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Film Review: The Imitation Game

by Photo of Marianna Giusti

Morton Tyldum’s English language debut is a masterpiece of historical and personal strife

 Film Review: The Imitation Game

The award nominated film, The Imitation Game takes the audience through the dusky real-life story of Alan Turing, the Cambridge mathematician, logician, and cryptanalyst, who broke the Nazi code Enigma, and silently determined the end of World War II, in 1945.

Awarded with 5 Golden Globes and 8 BAFTA nominations, The Imitation Game has an outstanding cast including, Benedict Cumberbatch, Keira Knightley, and the irresistible co-star Matthew Goode.

The film launches the English language debut of Norwegian director Morton Tyldum, a graduate of New York's  School of Visual Arts, who gained international fame with Headhunters, in 2011.

Intertwining college memories and war vicissitudes, the film unfolds from Cambridge King’s College in the 20ies, to the cold war years in the beginning of the 50ies.

The historical setting, the code-breaking theme and the genius-outsider (and unfortunate hero) resembles that of A Beautiful Mind, by Ron Howard. Nevertheless, The Imitation Game deals with the personal theme more delicately, creating a more whole, fluid and pleasant narrative.

In Moore’s screenplay, espionage maneuvers and unspeakable secrets cluster around the core of the film: the war and its mission.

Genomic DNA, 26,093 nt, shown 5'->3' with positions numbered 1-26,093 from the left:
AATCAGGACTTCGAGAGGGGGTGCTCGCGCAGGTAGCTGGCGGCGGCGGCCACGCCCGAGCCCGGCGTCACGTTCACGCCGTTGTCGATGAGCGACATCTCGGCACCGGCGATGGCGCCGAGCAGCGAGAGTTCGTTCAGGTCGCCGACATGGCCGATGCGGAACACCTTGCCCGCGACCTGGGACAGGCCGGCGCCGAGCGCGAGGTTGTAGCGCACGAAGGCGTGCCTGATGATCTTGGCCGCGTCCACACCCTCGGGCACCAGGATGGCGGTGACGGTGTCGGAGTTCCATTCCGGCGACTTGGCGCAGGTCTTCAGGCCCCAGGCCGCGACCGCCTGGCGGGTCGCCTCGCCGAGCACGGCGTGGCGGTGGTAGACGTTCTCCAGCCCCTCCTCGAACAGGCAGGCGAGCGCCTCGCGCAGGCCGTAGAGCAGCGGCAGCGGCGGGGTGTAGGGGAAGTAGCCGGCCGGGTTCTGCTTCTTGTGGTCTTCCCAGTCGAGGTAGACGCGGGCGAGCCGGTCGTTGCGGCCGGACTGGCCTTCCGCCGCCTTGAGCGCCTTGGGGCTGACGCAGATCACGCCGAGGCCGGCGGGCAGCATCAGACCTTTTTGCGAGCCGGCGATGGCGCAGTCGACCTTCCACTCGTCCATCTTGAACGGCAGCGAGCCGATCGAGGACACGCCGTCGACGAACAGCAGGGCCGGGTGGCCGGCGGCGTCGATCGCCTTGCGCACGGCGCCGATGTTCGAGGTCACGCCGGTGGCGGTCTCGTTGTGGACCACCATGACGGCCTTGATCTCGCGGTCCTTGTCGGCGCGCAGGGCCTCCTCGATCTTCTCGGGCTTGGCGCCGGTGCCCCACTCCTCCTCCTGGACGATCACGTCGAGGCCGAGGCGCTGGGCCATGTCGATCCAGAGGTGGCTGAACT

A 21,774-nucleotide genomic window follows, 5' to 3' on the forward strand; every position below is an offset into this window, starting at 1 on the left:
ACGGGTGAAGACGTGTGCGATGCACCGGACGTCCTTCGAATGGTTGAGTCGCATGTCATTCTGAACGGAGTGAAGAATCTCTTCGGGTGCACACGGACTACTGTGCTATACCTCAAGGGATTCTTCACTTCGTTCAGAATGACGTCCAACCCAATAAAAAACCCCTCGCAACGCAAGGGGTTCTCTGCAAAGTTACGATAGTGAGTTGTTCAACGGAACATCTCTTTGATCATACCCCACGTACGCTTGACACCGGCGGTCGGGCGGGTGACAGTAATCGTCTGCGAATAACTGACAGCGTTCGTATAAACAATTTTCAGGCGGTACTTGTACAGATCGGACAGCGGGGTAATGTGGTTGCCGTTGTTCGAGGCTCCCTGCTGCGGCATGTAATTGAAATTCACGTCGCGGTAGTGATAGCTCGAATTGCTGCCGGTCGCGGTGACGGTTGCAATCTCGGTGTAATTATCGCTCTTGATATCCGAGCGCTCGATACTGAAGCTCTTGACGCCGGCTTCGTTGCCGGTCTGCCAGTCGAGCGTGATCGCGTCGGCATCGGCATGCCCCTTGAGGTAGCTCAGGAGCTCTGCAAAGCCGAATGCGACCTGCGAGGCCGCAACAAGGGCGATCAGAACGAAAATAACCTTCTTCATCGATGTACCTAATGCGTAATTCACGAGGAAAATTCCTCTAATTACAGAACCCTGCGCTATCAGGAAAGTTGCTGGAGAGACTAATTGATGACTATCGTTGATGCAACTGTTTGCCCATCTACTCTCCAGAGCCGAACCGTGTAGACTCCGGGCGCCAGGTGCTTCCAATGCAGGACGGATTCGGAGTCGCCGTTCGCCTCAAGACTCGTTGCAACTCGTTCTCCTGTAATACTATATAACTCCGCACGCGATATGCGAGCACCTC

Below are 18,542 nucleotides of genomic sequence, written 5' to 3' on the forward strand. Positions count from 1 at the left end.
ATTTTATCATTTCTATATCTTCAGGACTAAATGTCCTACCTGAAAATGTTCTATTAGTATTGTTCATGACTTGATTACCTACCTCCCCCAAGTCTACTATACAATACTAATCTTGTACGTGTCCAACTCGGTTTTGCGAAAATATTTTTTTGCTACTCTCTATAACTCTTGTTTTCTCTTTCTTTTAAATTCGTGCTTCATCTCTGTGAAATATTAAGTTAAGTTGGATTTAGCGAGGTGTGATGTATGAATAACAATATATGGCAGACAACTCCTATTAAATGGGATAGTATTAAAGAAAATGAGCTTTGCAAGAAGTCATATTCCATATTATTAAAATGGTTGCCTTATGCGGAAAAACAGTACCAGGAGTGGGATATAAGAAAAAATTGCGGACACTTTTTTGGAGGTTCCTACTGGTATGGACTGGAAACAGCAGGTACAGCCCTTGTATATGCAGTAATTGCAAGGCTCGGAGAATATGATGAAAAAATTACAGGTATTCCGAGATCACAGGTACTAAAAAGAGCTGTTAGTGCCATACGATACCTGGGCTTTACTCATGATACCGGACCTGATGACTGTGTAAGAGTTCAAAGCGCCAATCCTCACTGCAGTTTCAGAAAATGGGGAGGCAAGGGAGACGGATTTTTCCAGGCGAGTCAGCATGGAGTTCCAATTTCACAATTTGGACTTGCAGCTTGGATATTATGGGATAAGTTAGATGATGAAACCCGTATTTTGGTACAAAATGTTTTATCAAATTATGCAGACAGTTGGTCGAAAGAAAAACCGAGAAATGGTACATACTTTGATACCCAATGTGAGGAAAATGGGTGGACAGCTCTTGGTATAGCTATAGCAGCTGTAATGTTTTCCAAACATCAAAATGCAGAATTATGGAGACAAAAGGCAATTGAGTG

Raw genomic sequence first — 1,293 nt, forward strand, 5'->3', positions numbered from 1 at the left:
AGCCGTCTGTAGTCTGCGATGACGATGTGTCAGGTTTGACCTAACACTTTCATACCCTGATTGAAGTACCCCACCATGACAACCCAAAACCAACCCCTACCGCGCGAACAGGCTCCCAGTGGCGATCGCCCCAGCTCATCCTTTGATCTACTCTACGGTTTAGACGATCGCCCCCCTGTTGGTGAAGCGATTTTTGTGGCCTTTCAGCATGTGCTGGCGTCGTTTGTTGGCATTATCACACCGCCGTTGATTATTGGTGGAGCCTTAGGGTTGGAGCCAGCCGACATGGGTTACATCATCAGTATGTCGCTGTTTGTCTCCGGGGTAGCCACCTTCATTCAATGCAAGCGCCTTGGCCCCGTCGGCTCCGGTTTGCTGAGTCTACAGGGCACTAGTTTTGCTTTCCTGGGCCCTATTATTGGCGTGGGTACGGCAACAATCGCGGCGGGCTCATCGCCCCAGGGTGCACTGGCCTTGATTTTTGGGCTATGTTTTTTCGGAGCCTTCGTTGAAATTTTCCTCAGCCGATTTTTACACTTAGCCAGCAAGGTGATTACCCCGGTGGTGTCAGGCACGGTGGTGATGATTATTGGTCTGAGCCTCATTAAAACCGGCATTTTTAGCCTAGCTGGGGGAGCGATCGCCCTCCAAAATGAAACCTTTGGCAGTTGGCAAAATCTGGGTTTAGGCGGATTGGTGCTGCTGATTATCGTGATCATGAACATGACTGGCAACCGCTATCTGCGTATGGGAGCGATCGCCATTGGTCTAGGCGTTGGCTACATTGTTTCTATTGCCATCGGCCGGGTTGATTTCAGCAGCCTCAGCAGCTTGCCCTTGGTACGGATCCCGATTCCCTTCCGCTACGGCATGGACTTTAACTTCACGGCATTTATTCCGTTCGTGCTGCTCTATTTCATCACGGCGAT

Knightley, Goode and Kennear play the batch of scholars, linguists, and chess champions who act as intelligence team, engaged by Winston Churchill’s right arm. These sharply defined characters create a conflicting net of human dynamics while revolving around the genius Alan, a man whose personality is filled with blurred lines. The audience only gets to know him through a sequence of excruciatingly traumatic school-day flashbacks, which gradually unveil the mystery and arise sympathy for the border-line autistic hero.

The multi-nominated adaptation by Graham Moore, loosely based on the biography Alan Turing: the Enigma, by Andrew Hodges, proves to be fairly faithful. The script presents invention solely in the pursuit of dramatic effect, in truth not very much needed, given the per se incredible historical truth.

Scriptwriter Moore has been alleged with embellishing Turing’s relationship with Joan, camouflaging Alan’s homosexuality. In the film the variation is brought forth not disturbingly, and it is later soundly harmonized with Turning’s historical homosexuality by the development of the plot.

Also the machine, has been condemned for being grandly styled, compared to the historical “Bombe” decoder, which fitted in a plain white box. But the big screen Imitation Game needed a device able to show the complexity of the mind who created it, which his machine well does.

In the background of what historians have defined the pivotal point of World War II, shrinking the war by at least two years, and saving thousands of lives, an intimate conflict blossoms. The theme of homosexuality is covered by the film with exquisite discreteness. Its doubt is subtly implanted in the watcher, and skillfully revealed, through voiceless hints and a single line. “You can’t tell anyone, Alan, it’s illegal”. The conflict is brought to an end in a silent tragedy.

The Imitation Game is an homage to a man, Alan Turing, of whom, before the film came out, nobody really knew, until now. This film is the real story of a man who gave a decisive contribution to the world as we know it today, historically, and scientifically. For this reason, and for actors and a direction matching up to the screenplay’s ambition, the film is incredible, charming,with a profoundly instructive and eye-opening story.

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Check out the official trailer for The Imitation Game:


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